If it weren’t for bad luck, I’d have no luck at all.
The lyrics are from an old country song ("Gloom, Despair and Agony on Me"), but they could have come from Ryan Hunter-Reay following the Andretti Autosport driver’s inspiring drive to third place in the ABC Supply 500 at Pocono Raceway.
Hunter-Reay charged the No. 28 DHL Honda from last on the starting grid to the podium – advancing more positions throughout the 500-mile race than anyone. But that was little consolation to the 35-year-old American and 2015 Pocono winner, who saw another shot at victory disappear in front of his unbelieving eyes with less than 40 laps to go.
“I can't help but feel like that the 28 DHL Honda should have been in Victory Lane today,” Hunter-Reay lamented following Monday’s race. “It was there when I needed it, there when I needed to bide my time.
“There's very few times in your career when you get a car that you're completely in line with and it's doing everything that you need it to,” he added. “That's what I had today. It was like a 2014 Indy 500 car. I just don't know what we need to do.”
Hunter-Reay started 22nd because he crashed his primary car – the chassis he used to win the 2014 Indianapolis 500 – in practice Saturday morning and his crew couldn’t prep the backup to make the qualifying technical inspection line in time. Nevertheless, he bolted past eight cars on the first of 200 race laps around the 2.5-mile triangular oval and rocketed into the lead by Lap 49.
After that, the 16-time Indy car race winner never dipped below fifth place other than for regularly scheduled pit stops. Running second on a Lap 163 restart, Hunter-Reay zoomed past leader Will Power, only to slow dramatically on the short chute between Turns 2 and 3 when, ironically, he lost "power."
Hunter-Reay coasted through pit lane, frantically trying to reset the electronics on his car as the rest of the field pulled away. By the time the engine refired and he was back on track, he was a lap down.
“Something became disconnected because they lost signal from it on the ECU (electronics control unit),” he said. “I don't know if it popped back in or what, if it was a bad connector. Something pretty freak happened.”
Hunter-Reay was able to get back on the lead lap during a final caution period for debris on the track, taking the final restart on Lap 179 from 12th position. From there he was a sight to behold, picking off car after car in the final 20 laps but running out of time to chase down race winner Power and runner-up Mikhail Aleshin.
Several veteran drivers found Hunter-Reay in pit lane after the race to congratulate him on his drive. It was of small consolation to Hunter-Reay, who is in danger of seeing a streak of six straight seasons with at least one win come to an end. It’s the third time he felt a good chance at winning was whisked away, following strong runs in the 100th Indianapolis 500 in May and at The Honda Indy 200 at Mid-Ohio last month.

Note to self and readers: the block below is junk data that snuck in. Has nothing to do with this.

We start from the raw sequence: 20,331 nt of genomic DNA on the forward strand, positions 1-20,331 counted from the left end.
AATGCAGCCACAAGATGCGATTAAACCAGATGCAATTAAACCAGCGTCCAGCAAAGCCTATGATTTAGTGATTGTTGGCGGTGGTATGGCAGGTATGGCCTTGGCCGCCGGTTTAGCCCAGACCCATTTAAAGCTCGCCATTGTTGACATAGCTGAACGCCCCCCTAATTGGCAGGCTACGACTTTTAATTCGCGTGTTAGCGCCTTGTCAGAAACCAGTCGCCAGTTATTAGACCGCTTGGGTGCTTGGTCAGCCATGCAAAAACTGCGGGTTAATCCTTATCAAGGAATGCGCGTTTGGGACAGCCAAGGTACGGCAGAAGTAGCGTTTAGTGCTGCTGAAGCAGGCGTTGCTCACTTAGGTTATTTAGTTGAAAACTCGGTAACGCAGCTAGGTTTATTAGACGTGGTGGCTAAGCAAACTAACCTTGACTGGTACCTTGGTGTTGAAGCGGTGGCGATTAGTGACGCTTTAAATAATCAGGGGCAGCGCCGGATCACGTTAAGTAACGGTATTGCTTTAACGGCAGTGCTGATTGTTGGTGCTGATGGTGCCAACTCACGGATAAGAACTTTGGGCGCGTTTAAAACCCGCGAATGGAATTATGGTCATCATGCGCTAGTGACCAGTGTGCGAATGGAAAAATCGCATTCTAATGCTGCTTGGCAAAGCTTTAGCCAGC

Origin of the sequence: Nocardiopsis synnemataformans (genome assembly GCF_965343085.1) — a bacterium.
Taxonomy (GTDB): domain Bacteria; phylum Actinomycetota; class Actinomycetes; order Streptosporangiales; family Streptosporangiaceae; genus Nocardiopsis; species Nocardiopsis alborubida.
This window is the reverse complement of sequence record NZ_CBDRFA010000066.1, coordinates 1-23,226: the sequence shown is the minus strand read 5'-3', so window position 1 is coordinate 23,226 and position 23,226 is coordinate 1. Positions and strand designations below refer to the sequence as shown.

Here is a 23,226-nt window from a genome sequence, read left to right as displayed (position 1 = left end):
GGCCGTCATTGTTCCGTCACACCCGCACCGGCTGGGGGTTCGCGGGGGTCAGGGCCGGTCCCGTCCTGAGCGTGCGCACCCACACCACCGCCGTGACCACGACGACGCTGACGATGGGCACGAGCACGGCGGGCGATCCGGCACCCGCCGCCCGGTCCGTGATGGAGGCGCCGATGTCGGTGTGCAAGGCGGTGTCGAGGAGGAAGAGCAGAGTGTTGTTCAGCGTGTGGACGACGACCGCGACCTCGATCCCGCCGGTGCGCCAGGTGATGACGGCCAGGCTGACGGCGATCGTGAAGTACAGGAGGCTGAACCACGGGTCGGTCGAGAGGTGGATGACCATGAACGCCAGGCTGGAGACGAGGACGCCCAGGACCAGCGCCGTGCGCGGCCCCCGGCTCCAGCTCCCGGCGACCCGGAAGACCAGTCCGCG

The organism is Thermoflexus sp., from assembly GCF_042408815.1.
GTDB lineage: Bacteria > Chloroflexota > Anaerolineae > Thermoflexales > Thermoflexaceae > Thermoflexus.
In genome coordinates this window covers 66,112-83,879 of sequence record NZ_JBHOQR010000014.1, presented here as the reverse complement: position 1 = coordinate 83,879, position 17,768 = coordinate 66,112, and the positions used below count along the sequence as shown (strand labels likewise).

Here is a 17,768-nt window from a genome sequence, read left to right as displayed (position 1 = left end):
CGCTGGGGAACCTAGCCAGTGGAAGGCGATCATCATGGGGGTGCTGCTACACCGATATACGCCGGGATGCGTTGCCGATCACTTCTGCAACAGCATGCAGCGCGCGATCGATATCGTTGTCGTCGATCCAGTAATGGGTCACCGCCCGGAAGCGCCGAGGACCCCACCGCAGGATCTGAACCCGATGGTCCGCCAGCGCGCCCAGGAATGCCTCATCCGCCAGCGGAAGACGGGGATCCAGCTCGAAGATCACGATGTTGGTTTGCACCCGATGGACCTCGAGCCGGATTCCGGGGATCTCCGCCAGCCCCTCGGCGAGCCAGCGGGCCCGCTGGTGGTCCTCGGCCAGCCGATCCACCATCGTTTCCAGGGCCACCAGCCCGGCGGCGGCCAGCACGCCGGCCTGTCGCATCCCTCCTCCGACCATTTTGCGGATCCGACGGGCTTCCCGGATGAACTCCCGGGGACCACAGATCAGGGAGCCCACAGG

“After Mid-Ohio, running third, having the fuel issue where the fuel rig had a problem, we gave that one away,” he said. “Then Indy, running up front, then getting taken out in pit lane. There's been a lot of frustration building.
“So when this one happened, it was almost just like I was drained. What else? What else can we do?
“We had the car to compete for a win. I'm not going to sit here and say we would have won, because that's not fair to anybody. We needed to be there in the fight to really prove that, but the car shut off while we were leading.
“We drove through the field twice. It was a good day on that side of it, but a huge opportunity missed.”
Hunter-Reay invited back to Race of Champions in Miami
His Verizon IndyCar Series season may not be what he has envisioned, but Hunter-Reay will be in elite company again in January when he is a pseudo-host driver for the Race of Champions, the gathering of racers from multiple disciplines to compete individually and as teams representing nations.
For the first time, the prestigious event will take place on American soil at Marlins Park, the home of the Miami Marlins in Major League Baseball and not far from Hunter-Reay’s home in Fort Lauderdale. Competition will take place Jan. 21-22, 2017. It will mark Hunter-Reay's fourth time in the event.
Sebastien Vettel, the four-time Formula One champion, is expected to defend his Race of Champions title won last year at London’s Olympic Stadium, where Hunter-Reay also raced. NASCAR driver and 2014 Indianapolis 500 rookie of the year Kurt Busch is also expected to compete.
In addition to London, other cities to host the event include Paris, Dusseldorf, Beijing and Bangkok.